February 28, 2014
Although Jonathan Turley voted for Obama and agrees with many of his policies, he is alarmed at the rate at which this president has accelerated the use of executive actions to circumvent Congress. Turley warns that the country is in the midst of a constitutional crisis.
Turley, a professor of law at George Washington University, appeared before the House Judiciary Committee Wednesday to testify against the president’s “non-enforcement of federal law.”
Here are excerpts from his written testimony:
I recently testified before this Committee on the history and function of the separation of powers in our system. I also discussed how, in my view, President Obama has repeatedly violated this doctrine in the circumvention of Congress in areas ranging from health care to immigration law to environmental law.
We are in the midst of a constitutional crisis with sweeping implications for our system of government. There has been a massive gravitational shift of authority to the Executive Branch that threatens the stability and functionality of our tripartite system. To be sure, this shift did not begin with President Obama. However, it has accelerated at an alarming rate under this Administration. These changes are occurring in a political environment with seemingly little oxygen for dialogue, let alone compromise.
Of even greater concern is the fact that the other two branches appear passive, if not inert, as the Executive Branch has assumed such power.
As someone who voted for President Obama and agrees with many of his policies, it is often hard to separate the ends from the means of presidential action.
We are often so committed to a course of action that we conveniently dismiss the means as a minor issue in light of the goals of the Administration…However, as I have said too many times before Congress, in our system it is often more important how we do something than what we do.
There is no license in our system to act, as President Obama has promised, “with or without Congress” … Circumvention is used to avoid any compromise and instead to force victory on the unilateral terms of one branch.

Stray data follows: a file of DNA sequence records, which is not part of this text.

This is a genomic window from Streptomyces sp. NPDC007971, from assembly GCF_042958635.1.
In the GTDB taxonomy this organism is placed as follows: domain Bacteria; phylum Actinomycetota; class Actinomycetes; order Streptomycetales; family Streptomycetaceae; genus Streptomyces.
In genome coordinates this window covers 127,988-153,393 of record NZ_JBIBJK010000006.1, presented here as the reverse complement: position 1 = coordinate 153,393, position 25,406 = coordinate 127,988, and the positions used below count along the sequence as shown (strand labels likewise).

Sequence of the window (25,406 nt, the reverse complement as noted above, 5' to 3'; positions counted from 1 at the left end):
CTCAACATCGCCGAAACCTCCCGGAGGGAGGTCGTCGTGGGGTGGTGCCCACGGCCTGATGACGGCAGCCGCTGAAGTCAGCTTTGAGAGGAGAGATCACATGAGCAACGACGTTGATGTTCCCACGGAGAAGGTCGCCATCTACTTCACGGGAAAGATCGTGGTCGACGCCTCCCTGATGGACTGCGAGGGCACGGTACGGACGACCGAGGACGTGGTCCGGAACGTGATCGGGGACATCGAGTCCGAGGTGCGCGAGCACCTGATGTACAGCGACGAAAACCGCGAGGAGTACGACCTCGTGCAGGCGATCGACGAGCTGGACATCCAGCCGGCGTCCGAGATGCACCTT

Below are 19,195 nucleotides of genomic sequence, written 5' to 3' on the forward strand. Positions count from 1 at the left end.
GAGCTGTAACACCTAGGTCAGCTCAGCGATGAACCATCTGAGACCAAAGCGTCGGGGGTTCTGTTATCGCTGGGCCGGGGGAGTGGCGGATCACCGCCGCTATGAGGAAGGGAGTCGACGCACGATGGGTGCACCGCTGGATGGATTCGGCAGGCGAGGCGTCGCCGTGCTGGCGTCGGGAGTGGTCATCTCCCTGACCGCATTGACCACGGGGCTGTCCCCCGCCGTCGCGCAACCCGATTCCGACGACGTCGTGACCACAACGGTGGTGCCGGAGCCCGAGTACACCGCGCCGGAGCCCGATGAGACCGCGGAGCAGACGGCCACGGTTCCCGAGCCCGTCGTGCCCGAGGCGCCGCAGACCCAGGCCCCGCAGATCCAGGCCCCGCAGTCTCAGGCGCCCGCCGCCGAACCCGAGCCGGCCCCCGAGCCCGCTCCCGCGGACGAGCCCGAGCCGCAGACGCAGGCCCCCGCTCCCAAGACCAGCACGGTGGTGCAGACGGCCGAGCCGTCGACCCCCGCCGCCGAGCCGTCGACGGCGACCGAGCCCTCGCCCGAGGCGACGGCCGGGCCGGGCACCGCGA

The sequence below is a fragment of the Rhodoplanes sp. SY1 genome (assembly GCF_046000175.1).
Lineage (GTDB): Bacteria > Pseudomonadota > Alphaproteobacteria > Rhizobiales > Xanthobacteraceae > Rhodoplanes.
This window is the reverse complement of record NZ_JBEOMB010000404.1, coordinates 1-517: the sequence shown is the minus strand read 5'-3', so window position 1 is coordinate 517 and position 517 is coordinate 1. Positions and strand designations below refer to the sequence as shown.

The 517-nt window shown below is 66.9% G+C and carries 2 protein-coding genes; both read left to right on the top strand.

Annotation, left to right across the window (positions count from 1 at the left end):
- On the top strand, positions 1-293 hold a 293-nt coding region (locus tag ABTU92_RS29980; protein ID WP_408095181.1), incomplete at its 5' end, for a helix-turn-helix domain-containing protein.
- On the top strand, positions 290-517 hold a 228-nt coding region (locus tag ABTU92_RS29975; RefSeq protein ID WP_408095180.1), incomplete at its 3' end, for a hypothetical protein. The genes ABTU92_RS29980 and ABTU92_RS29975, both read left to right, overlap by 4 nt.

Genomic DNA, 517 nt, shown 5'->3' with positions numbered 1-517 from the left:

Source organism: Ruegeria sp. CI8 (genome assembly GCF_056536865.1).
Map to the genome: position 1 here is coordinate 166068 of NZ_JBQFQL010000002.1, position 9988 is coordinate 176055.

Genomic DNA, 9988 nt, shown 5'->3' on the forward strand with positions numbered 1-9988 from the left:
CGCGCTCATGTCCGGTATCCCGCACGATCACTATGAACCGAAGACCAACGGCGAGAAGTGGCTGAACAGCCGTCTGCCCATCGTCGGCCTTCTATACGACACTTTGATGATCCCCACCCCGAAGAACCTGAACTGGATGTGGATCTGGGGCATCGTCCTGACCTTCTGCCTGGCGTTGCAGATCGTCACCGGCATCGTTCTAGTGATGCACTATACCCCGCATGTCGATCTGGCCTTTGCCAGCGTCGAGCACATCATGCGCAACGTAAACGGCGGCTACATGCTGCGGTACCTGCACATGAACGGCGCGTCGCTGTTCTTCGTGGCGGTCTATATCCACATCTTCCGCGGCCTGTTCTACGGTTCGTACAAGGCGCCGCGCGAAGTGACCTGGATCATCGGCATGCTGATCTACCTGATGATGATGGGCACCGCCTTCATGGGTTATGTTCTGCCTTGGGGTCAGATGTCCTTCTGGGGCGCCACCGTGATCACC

The very fact that we are having this hearing captures how far we have drifted from our original constitutional origins.
Despite Turley’s abhorrence of Obama’s abuse of power, he does not consider the president a dictator nor does he believe these are impeachable offenses:
To be clear, I do not view President Obama as a dictator, but I do view him as a danger in his aggregation of executive power. It is not his motives but his means that I question.
I do not believe that President Obama has committed impeachable offenses in these areas even though I believe that he has knowingly and repeatedly violated the Constitution.
In conclusion, Turley states:
We are now at the constitutional tipping point for our system. If balance is to be reestablished, it must begin before this President leaves office and that will likely require every possible means to reassert legislative authority. No one in our system can “go it alone” – not Congress, not the courts, and not the President. We are stuck with each other in a system of shared powers—for better or worse. We may deadlock or even despise each other. The Framers clearly foresaw such periods. They lived in such a period. Whatever problems we are facing today in politics, they are problems of our own making. They should not be used to take from future generations a system that has safeguarded our freedoms for over 250 years.
The Washington Free Beacon provides video of the hearing:
This article was posted: Friday, February 28, 2014 at 4:36 am